Nebraska marked its fourth straight week of a slow decline in COVID-19 cases and hospitalizations last week, with the state’s numbers continuing to descend from this summer’s delta plateau.
The state recorded 3,756 new cases for the week ending Thursday, down 9% from 4,144 cases the week before, according to a World-Herald analysis of federal Centers for Disease Control and Prevention data. That’s down from the 5,300 weekly cases the state saw this summer.
Total hospitalizations because of COVID were down to 361 from 398 the previous week. The decline caused Nebraska Gov. Pete Ricketts to announce last week that the state would scale back its release of COVID-19 data, updating the information weekly rather than daily and not including county-specific data.
The Governor’s Office said in a press release at the time that the change was being made because hospitalizations due to the coronavirus have dropped below 10% of the state’s total staffed hospital beds, a threshold Ricketts set in September.
Ricketts also addressed the change at a press conference Monday.
“That really just reflects the needs right now that we have here in the state,” he said. “We are looking to get back to normal, folks, right? And so, all of our (directed health measures), executive orders, and everything — were really tied to what level of hospital capacity we have here in the state of Nebraska.”
The state retired the dashboard entirely June 30, after Ricketts ended the state’s COVID-19 state of emergency. State officials then started reporting a limited amount of data each week.
When hospitalizations were rising in September, Ricketts reinstated a version of the dashboard focused on hospital capacity, prompting praise from health care officials who said it would make it easier for them to plan and manage outbreaks. At the time, an average of nearly 400 hospital beds were occupied by COVID patients on any given day.
“We’re just remaining consistent with what we were doing earlier,” he said Monday, noting that hospitals don’t plan their staffing on a daily basis and therefore don’t need daily information. “So, providing it weekly is sufficient. And, yeah, it just also gets back to the nature of the staffing emergency is decreasing as we have more capacity.”
But Dr. James Lawler, a co-executive director of the University of Nebraska Medical Center’s Global Center for Health Security, said hospitalizations are affected by virus transmission occurring three to four weeks beforehand.
Even with the dashboard up and running, he said, health officials still were missing a lot in understanding the community burden of COVID because testing is less available and less readily obtained in rural areas of the state.
“There is never a right time to blindfold yourself in an emergency,” Lawler said, “and we are far from the end of the pandemic emergency.”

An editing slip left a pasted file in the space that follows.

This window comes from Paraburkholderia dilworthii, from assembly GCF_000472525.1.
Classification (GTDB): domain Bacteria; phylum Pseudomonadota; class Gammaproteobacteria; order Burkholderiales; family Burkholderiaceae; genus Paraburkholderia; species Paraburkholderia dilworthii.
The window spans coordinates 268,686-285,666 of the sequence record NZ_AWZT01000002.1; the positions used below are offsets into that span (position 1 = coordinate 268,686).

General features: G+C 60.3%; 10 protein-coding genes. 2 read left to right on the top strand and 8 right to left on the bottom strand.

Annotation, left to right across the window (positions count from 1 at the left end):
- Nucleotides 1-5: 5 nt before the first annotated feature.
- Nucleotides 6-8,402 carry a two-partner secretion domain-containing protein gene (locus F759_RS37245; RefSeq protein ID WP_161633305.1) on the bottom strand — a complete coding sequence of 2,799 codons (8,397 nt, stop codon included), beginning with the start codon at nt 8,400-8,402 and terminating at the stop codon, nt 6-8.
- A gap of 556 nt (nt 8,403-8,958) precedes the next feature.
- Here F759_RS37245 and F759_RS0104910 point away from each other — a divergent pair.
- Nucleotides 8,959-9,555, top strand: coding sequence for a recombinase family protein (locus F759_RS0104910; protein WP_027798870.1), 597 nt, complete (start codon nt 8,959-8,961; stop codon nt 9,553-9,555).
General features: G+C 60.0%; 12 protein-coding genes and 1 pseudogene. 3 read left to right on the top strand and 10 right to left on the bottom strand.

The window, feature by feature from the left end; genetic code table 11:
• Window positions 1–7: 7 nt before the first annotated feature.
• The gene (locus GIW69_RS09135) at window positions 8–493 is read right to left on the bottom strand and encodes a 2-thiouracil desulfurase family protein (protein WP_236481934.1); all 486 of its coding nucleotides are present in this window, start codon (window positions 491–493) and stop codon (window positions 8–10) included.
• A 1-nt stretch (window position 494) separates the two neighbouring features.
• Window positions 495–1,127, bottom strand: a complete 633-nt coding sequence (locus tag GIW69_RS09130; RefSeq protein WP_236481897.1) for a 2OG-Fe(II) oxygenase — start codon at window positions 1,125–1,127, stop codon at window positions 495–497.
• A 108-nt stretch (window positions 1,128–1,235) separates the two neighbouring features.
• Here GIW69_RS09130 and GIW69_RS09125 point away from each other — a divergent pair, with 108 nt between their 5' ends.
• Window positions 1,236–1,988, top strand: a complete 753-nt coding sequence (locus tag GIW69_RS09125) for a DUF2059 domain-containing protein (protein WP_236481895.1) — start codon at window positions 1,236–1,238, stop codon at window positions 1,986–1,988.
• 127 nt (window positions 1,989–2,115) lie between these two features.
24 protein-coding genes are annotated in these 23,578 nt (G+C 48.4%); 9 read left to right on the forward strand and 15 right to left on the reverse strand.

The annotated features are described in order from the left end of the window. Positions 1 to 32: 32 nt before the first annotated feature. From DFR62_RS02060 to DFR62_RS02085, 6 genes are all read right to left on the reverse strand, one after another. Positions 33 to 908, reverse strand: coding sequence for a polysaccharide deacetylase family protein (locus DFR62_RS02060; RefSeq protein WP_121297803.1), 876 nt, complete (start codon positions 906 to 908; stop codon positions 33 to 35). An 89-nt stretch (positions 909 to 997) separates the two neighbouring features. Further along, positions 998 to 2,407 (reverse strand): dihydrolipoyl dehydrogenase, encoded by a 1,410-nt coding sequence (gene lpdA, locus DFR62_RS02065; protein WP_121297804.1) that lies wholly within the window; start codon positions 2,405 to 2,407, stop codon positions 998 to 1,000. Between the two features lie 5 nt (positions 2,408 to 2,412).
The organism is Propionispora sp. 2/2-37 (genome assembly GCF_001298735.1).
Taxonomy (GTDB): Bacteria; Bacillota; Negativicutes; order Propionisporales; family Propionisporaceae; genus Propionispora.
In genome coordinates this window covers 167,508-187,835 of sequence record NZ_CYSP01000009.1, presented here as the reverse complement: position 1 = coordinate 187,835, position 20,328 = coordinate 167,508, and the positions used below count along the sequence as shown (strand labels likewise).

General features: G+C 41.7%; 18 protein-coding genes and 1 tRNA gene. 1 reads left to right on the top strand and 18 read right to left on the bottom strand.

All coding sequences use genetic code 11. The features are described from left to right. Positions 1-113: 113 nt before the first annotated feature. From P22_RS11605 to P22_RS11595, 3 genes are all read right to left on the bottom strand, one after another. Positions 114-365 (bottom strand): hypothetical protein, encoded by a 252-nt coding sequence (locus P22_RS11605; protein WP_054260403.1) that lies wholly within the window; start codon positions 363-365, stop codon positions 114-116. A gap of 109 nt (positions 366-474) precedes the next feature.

Several health departments outside the Omaha and Lincoln areas have posted that they no longer will provide county-level data because of the change.
A breakdown of CDC data indicates that an average of just over 500 mostly unvaccinated Nebraskans a day are testing positive for the virus, 40 are landing in hospitals and six are dying.
The state added 41 deaths last week, the second straight week that reported deaths have topped 40. Reported deaths, however, usually come in clusters as health officials confirm them. The state’s confirmed and suspected death toll for the pandemic now is approaching 3,000.
Meanwhile, all but a half-dozen states are seeing declining cases. Nebraska’s current per-capita new case rate is about 25% above the U.S. average and ranks 22nd-highest among states.
Nebraska has reported a total of 279,450 cases of COVID-19 during the pandemic, according to the CDC.
The U.S. as a whole averaged 78,000 new cases a day last week, less than half the average of 162,000 new cases a day on Sept. 1.
Some 37,000 doses of vaccine were administered in Nebraska last week, roughly half of them booster shots. In all, 55.9% of Nebraskans are fully vaccinated, a figure below the 57.4% U.S. rate.
Only 46% of Nebraskans ages 12 to 17 have gotten shots so far, despite being eligible for months. Just under 50% of youths in that age group have gotten the shots nationwide.
That may have implications for the rollout of vaccines to younger children, which is expected to come early next month.
A panel of outside advisers to the Food and Drug Administration is expected to weigh in Tuesday on Pfizer’s application seeking authorization of that two-dose vaccine for kids ages 5 to 11. The FDA typically follows the panel’s advice but is not required to do so.
Advisers to the CDC are slated to provide recommendations at a meeting Nov. 2 and Nov. 3.
Nebraska health officials are making plans to provide the shots.
Dr. Anne O’Keefe, the Douglas County Health Department’s senior epidemiologist, said organizations that already are authorized to give the vaccine will be able to order the child version. It will come with different dosages, dilution requirements and storage conditions than the version given to youths and adults.
The Health Department likely will offer the vaccine at its clinics once it is approved, O’Keefe said. It’s also expected to be available in some pediatricians’ offices and pharmacies.